Should businesses care about the changes to vocational education and training?
Businesses which rely on Queensland’s vocational education and training (VET) system to skill their current and future employees will no doubt be wondering what all the changes in this space will mean for them.
The ultimate question on their minds will be whether the changes will help or hinder in finding the right people they need, with the right skills, at the right time.
Major changes in the VET system include:
- The introduction of the VET Student Loans to replace the failed VET FEE-HELP scheme;
- A $1.5 billion Skilling Australians Fund to deliver an additional 300,000 apprentices and trainees over the next four years (replacing the National Partnerships Agreement); and
- Careers Australia, alongside a number of other major VET providers, being placed into voluntary administration.
In regards to the new student funding scheme, VET Student Loans, there is no doubt that the previous system needed a clean-up.
But the devil is always in the detail and as the new scheme has unfolded with loan caps, limited course lists and significant restrictions and rules, this is set to acutely impact on businesses who require employees with higher qualification levels.
The changes perhaps underestimate the delivery cost of quality, job-facing training and may result in the under-skilling of our future workforce.
The abolishment of the National Partnerships Agreement, to be replaced by the $1.5 billion Skilling Australian Fund, may also cause concern due to its narrow focus on “priority areas”.
With the Federal Government giving itself the responsibility of defining industries and occupations in need and shortage, there is the risk of disengaging the bulk of the economy and ending up with an unfair or inapt system stemming from the government essentially “picking winners”.
VET providers, such as Careers Australia, going into voluntary administration is certainly a bad outcome for current students, who may not be able to finish their course and fall out of the system completely, and for the thousands of employees who are now left without a job.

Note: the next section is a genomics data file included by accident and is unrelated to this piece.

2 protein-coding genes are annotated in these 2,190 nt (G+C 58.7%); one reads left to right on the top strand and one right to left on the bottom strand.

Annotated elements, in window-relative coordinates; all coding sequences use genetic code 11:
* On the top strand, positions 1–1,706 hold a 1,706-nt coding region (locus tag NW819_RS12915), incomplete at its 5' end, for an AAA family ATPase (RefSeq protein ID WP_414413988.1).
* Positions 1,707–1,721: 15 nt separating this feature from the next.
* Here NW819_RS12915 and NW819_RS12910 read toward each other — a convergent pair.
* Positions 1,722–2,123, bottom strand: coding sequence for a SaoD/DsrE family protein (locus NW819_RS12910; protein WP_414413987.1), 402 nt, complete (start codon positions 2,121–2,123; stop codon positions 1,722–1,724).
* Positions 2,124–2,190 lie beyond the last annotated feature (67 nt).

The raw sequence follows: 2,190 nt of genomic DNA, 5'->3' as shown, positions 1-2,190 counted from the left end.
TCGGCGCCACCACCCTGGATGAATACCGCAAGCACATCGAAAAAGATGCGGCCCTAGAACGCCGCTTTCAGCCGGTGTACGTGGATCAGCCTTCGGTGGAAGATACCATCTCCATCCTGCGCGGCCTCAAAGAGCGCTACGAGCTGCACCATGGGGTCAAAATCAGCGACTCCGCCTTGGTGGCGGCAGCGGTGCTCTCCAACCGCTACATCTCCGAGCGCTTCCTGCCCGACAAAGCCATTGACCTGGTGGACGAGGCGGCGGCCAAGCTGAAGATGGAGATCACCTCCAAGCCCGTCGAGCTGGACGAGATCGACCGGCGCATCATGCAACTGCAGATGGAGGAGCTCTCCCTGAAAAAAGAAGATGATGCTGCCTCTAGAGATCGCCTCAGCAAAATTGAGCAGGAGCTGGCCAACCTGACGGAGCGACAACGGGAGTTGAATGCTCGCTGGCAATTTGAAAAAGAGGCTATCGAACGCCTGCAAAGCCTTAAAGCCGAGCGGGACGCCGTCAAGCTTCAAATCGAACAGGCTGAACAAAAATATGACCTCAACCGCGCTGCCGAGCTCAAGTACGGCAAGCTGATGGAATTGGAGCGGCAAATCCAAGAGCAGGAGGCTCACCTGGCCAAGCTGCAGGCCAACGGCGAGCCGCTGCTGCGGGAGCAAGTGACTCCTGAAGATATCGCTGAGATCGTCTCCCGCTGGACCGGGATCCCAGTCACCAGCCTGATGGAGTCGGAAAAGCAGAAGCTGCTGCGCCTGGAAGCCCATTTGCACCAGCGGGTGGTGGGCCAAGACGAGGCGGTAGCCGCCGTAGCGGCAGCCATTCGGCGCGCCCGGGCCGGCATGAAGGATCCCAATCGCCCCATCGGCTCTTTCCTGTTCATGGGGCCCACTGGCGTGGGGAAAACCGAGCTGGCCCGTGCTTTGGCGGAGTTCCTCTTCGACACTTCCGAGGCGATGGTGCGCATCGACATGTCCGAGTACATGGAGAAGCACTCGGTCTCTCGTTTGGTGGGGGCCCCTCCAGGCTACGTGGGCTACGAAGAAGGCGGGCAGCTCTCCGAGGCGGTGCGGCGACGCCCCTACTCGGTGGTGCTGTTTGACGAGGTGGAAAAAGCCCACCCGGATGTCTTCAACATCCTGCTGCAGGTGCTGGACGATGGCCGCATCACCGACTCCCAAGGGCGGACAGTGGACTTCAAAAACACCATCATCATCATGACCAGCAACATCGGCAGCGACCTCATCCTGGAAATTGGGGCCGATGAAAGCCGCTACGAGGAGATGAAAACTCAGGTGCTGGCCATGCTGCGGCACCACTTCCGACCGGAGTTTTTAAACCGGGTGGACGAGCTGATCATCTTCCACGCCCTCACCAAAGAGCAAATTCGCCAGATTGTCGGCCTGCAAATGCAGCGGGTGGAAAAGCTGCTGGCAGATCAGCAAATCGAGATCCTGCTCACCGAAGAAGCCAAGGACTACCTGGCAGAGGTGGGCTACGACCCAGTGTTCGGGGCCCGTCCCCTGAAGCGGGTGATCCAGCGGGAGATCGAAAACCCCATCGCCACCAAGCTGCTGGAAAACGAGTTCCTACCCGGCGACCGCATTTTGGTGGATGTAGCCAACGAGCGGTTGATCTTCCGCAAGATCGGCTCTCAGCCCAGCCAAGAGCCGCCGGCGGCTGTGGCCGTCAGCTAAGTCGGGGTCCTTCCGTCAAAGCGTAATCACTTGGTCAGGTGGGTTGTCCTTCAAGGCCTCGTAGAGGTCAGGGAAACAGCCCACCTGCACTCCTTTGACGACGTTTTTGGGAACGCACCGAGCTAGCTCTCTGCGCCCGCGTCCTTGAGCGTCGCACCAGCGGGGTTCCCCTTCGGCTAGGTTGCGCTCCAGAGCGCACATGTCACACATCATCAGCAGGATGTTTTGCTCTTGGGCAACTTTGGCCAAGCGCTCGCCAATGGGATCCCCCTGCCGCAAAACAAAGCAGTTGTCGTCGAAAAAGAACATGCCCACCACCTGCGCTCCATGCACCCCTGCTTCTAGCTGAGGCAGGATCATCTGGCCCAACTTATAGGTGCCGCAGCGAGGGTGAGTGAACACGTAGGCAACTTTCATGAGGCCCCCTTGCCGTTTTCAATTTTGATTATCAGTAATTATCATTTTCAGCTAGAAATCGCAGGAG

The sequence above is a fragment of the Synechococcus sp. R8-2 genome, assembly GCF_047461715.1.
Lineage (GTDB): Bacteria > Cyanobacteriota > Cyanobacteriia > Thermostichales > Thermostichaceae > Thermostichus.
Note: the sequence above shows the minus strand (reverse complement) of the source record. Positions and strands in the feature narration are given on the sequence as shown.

But the silver lining in the recent collapses is that stricter rules around government funding for the VET providers who are doing the right thing will ensure quality and credibility is placed back into the system.
If the government is willing to accept greater industry input into the new VET Student Loans scheme and the Skilling Australian Fund, it could result in a successful system that respects taxpayers’ money and provide a boost to industries which desperately need it.
As part of CCIQ’s 2017 State Budget Submission, CCIQ is calling for strategies that can harmonise with these recent changes to the VET system to ensure businesses can still access a skilled workforce to meet their business needs.
Businesses have specifically indicated that incentives will be the major motivator for taking on an apprentice or trainee, which the government can implement through a number of ways including bonuses, payroll tax exemptions and incentives around WorkCover premiums.
Strategies outlined in CCIQ’s State Budget Submission include:
- De-risk businesses when they take on apprentices and/or trainees through providing more attractive incentives, reducing the amount of red tape and providing more support programs for apprentices and trainees.
- Focus on facilitating access to education and training not only for youth transitioning from school, but also for those already in the workforce who want or need to upskill to remain active in the job market.
- Provide a funding boost to successful State Government programs that are addressing unemployment as well as escalating youth unemployment, particularly in the regions, such as the Back-to-Work program and Skilling Queenslanders for work.
- Re-introduce a similar program to the Queensland Apprenticeship Pledge which incentivised businesses that had not previously employed an apprentice to become involved.
It is important to remember that different professions require different qualifications, and many of the jobs offered in Queensland require the hands-on training delivered by VET providers to fill our skills needs.
While this includes electricians, plumbers, construction workers and bakers, other occupations lie within our growing services sector, plus fast-growth industries such as healthcare, biotech and cyber security, agriculture and information technology.
Changing the perception of vocational education is undeniably critical in giving the VET sector the recognition and support it deserves, from all levels of government and the people, when preparing for Queensland’s future workforce.